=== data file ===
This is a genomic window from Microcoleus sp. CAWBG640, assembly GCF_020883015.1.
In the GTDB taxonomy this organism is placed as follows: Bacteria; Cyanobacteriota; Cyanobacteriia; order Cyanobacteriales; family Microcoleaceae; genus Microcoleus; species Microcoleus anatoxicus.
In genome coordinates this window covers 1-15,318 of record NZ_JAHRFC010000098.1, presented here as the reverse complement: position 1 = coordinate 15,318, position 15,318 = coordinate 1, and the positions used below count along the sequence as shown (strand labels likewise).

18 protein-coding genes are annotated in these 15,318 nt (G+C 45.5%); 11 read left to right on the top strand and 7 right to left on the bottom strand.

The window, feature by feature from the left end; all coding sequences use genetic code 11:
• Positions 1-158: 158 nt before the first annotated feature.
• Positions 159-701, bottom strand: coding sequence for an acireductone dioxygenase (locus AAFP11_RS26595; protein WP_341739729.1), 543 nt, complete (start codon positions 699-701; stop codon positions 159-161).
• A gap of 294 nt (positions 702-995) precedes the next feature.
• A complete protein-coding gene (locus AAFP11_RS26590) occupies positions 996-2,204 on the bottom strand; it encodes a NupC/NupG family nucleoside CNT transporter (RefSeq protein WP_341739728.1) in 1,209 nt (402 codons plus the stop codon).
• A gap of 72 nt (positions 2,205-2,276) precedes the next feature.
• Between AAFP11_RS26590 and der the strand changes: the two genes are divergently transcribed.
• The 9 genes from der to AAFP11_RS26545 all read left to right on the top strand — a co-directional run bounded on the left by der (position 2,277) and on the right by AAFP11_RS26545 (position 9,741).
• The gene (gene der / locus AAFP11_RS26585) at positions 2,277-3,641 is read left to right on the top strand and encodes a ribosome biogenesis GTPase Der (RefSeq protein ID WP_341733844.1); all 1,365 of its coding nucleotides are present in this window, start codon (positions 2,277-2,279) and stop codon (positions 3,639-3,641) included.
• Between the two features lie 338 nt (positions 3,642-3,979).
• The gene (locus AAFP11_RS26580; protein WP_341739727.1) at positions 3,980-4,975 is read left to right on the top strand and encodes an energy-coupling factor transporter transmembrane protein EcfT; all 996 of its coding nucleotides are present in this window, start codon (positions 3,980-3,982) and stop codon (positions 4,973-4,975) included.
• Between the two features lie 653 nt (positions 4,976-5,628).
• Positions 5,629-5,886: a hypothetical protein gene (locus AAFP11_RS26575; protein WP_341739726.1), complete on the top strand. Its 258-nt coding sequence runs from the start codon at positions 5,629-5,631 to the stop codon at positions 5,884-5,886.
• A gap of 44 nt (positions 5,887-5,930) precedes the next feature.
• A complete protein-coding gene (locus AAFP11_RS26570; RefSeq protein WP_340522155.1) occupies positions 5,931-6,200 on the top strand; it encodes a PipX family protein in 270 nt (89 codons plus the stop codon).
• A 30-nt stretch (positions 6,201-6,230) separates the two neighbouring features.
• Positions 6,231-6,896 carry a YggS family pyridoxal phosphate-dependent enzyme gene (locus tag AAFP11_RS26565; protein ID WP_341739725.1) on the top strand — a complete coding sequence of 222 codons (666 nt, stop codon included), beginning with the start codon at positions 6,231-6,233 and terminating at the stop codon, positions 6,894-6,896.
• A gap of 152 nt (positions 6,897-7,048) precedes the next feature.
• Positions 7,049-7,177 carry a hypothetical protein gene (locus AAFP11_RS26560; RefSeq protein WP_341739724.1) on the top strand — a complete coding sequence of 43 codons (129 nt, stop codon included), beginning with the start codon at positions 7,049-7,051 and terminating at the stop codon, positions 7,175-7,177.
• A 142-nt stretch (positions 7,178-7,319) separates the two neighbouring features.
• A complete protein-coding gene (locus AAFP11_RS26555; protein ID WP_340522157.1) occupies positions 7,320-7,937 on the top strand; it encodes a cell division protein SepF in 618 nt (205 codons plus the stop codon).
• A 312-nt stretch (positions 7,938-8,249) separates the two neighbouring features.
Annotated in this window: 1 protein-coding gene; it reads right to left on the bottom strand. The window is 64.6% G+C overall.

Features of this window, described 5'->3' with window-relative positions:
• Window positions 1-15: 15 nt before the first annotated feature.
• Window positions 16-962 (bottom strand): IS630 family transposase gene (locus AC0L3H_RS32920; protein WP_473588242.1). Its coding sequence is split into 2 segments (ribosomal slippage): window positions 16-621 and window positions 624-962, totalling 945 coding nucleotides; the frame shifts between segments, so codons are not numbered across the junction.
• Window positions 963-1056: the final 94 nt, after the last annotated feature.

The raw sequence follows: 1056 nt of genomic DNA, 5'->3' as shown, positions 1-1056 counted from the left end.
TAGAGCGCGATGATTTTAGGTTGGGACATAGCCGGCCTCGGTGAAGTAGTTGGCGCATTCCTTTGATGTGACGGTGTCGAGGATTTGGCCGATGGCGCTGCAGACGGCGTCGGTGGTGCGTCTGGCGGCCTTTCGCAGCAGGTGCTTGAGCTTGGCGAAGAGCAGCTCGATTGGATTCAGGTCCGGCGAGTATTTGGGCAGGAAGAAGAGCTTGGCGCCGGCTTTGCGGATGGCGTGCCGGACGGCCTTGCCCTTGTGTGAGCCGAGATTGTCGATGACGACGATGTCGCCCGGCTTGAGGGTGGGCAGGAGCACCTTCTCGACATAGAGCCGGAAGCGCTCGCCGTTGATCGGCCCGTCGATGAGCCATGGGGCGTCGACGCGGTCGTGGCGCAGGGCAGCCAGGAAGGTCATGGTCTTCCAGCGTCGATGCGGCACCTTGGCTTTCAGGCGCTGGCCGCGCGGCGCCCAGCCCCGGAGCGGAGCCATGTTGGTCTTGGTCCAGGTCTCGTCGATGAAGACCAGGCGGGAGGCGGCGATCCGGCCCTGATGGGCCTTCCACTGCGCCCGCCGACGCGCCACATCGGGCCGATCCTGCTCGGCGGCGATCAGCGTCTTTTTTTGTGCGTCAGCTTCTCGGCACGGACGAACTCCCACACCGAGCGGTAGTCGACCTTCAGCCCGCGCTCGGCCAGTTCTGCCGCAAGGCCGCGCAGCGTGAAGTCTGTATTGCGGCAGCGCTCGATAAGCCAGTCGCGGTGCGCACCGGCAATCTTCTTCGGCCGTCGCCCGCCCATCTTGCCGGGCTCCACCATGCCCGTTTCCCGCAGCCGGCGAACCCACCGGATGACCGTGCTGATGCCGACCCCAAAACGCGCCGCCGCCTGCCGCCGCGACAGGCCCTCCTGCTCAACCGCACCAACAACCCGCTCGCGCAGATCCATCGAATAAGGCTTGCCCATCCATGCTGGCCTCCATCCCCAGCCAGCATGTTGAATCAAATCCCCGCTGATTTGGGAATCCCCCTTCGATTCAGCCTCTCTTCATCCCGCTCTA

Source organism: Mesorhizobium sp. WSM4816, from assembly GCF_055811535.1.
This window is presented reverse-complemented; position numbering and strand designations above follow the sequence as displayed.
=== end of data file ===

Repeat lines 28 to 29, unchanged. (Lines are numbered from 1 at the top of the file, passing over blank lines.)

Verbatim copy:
Features of this window, described 5'->3' with window-relative positions:
• Window positions 1-15: 15 nt before the first annotated feature.